On 19 August 1955, OSI submitted Memo No. 5 to the Air Force Personnel Awards Branch requesting approval of the OSI emblem. On 15 December 1955, OSI was notified that the proposed organizational emblem had been approved. As is customary with Air Force heraldry, the emblem has not changed since its inception in 1955.
Description of the OSI Emblem
The light blue shield, directly below a wreath, bears a winged Air Force blue sphere with wings and detail lines in silver (usually depicted as white) between two upright swords that are white with gray (steel) outline and shaded area and gold (yellow) hilts. On the shield above the sphere is a silver (white) lamp of knowledge with a red flame. The white scroll with Air Force yellow lettering located under the shield and the shield are edged in Air Force yellow. The wreath above the shield is made up of six alternate folds of silver (white) and light blue that repeat the metal and color used in the shield.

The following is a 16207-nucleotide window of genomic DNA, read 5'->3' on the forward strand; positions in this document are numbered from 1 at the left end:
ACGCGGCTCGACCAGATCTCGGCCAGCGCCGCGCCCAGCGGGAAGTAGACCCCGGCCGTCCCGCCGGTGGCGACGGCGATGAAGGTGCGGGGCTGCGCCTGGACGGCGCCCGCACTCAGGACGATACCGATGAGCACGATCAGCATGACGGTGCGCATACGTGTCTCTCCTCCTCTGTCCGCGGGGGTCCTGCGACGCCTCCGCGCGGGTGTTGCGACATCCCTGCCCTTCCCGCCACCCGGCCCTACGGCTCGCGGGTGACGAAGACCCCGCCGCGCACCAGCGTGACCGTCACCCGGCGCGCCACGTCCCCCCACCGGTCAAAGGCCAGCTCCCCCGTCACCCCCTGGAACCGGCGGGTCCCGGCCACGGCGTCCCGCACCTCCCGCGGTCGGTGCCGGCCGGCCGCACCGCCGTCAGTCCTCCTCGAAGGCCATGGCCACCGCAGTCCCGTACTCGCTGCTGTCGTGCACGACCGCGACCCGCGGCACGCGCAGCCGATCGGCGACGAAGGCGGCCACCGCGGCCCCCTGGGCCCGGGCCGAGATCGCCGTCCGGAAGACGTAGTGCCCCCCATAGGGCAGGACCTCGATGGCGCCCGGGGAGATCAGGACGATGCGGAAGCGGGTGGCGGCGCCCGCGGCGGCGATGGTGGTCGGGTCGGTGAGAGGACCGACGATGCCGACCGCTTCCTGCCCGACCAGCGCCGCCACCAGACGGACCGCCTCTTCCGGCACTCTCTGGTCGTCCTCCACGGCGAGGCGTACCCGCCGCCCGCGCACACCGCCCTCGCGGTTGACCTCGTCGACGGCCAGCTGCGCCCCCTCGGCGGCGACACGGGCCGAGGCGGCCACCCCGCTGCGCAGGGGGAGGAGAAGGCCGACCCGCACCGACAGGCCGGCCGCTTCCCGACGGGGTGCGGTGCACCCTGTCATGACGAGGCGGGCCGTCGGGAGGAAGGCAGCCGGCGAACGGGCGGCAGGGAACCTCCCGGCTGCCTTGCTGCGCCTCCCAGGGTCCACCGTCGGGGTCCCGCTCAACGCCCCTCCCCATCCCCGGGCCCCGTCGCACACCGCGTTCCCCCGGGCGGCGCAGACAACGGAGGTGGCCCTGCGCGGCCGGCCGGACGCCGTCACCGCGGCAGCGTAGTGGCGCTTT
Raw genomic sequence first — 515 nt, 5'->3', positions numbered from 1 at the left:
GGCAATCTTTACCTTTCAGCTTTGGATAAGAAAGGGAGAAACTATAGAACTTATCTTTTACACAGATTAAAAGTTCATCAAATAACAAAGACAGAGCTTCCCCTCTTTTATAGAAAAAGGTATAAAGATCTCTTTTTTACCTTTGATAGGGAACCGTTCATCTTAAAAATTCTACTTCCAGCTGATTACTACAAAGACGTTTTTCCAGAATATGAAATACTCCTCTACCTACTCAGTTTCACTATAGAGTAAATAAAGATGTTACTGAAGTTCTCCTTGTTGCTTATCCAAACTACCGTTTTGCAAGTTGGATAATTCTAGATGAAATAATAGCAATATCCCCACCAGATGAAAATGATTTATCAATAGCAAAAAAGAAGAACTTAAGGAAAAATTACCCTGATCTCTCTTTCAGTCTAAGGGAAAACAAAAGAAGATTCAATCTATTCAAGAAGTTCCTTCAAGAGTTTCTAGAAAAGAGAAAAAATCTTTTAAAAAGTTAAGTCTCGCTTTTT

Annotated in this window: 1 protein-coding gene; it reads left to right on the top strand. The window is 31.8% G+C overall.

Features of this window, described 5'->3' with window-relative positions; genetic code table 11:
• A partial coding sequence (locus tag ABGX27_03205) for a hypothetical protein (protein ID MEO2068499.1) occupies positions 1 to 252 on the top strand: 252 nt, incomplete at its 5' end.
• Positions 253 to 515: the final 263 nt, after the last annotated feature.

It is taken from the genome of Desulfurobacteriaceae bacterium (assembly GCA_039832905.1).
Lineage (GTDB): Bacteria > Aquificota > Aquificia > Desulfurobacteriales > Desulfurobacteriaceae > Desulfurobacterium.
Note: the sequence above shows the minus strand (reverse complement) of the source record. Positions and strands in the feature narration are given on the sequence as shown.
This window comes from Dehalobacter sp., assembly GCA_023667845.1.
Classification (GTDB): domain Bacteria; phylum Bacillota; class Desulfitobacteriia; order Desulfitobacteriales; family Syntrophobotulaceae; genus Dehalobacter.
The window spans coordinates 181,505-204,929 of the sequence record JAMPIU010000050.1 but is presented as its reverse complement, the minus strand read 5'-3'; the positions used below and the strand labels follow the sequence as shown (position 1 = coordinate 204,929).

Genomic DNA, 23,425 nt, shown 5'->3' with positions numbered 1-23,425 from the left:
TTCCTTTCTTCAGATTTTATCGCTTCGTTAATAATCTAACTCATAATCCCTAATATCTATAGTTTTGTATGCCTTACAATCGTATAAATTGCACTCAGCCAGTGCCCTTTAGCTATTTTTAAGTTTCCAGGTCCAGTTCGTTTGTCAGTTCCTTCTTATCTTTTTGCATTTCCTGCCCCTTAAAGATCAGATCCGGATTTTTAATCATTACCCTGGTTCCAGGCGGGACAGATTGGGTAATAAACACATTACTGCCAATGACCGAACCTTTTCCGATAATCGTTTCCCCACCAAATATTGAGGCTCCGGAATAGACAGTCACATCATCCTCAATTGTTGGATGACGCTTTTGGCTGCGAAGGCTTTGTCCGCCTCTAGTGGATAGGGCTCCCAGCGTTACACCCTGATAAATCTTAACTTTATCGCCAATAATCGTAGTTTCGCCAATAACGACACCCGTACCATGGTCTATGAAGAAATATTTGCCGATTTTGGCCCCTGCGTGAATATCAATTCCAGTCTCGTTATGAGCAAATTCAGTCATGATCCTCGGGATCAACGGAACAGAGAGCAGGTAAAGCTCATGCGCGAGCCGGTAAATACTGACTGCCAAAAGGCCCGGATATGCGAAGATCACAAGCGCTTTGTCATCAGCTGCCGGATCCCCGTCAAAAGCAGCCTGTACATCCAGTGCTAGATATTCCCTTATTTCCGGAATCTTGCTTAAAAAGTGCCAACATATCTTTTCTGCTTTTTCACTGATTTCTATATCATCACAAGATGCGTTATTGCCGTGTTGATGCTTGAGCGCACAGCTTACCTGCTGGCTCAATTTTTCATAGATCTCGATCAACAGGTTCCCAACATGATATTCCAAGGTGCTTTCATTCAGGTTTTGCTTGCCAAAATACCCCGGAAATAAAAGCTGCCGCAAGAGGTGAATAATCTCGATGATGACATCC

Significance of the OSI Emblem
The light blue field of the shield symbolizes the sky, the primary theater dominating all air activities. The winged Air Force blue sphere indicates OSI's air mission is world-wide. The spreading wings, above the sphere, imply protection of all qualities of virtue underlying the rights of free people. The upright swords symbolize the power of law and order and military justice. The lamp symbolizes light and learning. As in the Air Force seal, the light blue of the wreath represents the sky and the white represents the heraldic metal silver.